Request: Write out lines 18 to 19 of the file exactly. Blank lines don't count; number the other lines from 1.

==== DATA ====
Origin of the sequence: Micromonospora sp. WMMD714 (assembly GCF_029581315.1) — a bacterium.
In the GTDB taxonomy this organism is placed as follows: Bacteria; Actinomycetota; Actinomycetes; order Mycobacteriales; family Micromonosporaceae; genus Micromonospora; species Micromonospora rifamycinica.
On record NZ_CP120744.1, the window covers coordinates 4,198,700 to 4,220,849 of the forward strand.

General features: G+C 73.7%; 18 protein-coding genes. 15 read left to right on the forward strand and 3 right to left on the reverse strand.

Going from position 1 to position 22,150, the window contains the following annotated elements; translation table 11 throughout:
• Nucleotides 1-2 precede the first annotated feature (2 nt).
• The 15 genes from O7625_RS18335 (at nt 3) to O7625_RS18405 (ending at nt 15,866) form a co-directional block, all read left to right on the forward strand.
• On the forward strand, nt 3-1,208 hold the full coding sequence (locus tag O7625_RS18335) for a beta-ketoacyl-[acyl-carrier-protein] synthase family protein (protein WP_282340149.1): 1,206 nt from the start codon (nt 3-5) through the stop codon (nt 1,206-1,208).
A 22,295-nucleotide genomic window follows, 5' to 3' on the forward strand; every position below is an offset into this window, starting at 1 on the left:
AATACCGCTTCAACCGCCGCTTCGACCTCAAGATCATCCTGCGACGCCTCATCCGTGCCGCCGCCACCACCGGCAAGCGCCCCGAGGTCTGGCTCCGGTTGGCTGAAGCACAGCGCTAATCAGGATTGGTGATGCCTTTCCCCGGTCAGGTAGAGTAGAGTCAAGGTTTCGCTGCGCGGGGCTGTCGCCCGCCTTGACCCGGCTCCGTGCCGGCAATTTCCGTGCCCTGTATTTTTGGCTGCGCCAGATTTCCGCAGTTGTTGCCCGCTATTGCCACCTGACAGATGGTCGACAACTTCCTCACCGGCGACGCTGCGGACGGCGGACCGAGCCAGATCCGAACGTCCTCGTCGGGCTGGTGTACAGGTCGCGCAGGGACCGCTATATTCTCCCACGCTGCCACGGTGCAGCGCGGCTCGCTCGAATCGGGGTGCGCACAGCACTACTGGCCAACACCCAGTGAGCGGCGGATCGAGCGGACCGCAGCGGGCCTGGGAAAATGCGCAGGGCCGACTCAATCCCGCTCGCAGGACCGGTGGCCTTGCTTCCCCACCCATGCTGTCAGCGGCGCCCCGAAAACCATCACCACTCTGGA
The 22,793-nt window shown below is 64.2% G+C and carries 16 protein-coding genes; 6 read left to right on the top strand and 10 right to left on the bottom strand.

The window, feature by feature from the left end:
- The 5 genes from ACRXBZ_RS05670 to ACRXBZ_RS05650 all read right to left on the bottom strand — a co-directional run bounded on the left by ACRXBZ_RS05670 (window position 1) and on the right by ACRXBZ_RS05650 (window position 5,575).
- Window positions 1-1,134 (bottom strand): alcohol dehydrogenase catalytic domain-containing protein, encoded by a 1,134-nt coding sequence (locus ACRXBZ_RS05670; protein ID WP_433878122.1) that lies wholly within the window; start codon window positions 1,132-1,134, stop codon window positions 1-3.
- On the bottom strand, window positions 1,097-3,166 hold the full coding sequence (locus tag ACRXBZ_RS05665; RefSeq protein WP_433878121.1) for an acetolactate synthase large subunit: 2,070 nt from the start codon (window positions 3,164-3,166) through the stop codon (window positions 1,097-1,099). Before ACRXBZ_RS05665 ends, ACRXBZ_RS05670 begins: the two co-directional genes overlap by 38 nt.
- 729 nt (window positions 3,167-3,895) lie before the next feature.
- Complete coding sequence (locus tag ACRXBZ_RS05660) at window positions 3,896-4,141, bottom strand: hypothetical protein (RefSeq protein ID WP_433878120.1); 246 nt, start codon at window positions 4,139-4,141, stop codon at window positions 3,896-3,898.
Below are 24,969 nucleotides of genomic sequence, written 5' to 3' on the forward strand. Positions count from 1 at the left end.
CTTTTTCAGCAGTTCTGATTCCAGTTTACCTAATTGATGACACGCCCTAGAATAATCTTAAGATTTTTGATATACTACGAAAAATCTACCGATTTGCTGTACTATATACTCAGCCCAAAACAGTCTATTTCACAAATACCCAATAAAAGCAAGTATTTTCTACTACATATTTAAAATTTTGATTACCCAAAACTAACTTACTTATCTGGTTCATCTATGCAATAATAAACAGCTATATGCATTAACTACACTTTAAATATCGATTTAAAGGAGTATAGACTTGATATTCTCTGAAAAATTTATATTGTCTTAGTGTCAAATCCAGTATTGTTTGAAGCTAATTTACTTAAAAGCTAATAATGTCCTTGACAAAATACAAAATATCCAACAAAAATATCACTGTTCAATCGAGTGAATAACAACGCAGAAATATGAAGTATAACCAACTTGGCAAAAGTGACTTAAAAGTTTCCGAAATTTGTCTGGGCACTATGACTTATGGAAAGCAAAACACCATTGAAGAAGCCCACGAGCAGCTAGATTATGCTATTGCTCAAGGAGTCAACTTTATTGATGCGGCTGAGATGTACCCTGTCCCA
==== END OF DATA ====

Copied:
Below are 24,969 nucleotides of genomic sequence, written 5' to 3' on the forward strand. Positions count from 1 at the left end.
CTTTTTCAGCAGTTCTGATTCCAGTTTACCTAATTGATGACACGCCCTAGAATAATCTTAAGATTTTTGATATACTACGAAAAATCTACCGATTTGCTGTACTATATACTCAGCCCAAAACAGTCTATTTCACAAATACCCAATAAAAGCAAGTATTTTCTACTACATATTTAAAATTTTGATTACCCAAAACTAACTTACTTATCTGGTTCATCTATGCAATAATAAACAGCTATATGCATTAACTACACTTTAAATATCGATTTAAAGGAGTATAGACTTGATATTCTCTGAAAAATTTATATTGTCTTAGTGTCAAATCCAGTATTGTTTGAAGCTAATTTACTTAAAAGCTAATAATGTCCTTGACAAAATACAAAATATCCAACAAAAATATCACTGTTCAATCGAGTGAATAACAACGCAGAAATATGAAGTATAACCAACTTGGCAAAAGTGACTTAAAAGTTTCCGAAATTTGTCTGGGCACTATGACTTATGGAAAGCAAAACACCATTGAAGAAGCCCACGAGCAGCTAGATTATGCTATTGCTCAAGGAGTCAACTTTATTGATGCGGCTGAGATGTACCCTGTCCCA